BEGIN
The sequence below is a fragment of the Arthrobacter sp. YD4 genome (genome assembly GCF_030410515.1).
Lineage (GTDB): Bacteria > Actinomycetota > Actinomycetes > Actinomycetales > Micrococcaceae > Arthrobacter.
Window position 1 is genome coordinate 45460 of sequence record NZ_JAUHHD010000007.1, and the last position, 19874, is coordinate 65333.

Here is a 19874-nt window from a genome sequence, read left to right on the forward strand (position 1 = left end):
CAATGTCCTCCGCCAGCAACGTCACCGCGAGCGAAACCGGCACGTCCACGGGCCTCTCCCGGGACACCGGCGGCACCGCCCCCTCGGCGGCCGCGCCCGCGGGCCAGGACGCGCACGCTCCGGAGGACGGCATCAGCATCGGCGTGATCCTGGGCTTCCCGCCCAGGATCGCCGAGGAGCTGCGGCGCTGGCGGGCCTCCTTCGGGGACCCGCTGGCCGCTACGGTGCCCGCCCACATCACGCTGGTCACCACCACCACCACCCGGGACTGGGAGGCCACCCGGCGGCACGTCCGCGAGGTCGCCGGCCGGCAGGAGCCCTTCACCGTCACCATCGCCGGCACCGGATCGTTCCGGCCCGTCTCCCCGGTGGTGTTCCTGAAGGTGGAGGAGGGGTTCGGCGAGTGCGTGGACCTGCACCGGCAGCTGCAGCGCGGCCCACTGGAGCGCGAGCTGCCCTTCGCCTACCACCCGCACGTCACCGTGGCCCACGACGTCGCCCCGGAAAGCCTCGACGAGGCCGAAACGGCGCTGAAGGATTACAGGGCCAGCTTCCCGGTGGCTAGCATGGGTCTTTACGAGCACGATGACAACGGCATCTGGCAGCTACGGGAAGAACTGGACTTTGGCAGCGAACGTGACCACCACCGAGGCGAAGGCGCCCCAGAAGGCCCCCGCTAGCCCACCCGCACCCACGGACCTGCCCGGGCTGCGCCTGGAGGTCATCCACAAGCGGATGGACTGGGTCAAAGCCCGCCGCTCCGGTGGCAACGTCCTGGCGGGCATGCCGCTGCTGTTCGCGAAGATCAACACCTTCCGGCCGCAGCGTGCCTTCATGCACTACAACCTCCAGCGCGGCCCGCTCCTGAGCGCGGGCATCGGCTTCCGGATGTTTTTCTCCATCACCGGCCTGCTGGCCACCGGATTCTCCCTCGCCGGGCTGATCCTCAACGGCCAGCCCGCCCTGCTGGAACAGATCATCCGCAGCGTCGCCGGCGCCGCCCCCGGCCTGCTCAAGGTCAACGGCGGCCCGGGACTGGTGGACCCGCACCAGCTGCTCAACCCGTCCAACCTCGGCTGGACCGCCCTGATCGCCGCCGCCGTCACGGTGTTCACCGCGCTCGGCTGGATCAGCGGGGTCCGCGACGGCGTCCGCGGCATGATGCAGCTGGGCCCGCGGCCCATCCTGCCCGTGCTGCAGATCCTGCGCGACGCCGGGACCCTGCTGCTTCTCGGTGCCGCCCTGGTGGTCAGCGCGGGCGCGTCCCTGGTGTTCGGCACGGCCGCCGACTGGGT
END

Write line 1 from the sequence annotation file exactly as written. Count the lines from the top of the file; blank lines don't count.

The sequence below is a fragment of the Arthrobacter sp. YD4 genome (genome assembly GCF_030410515.1).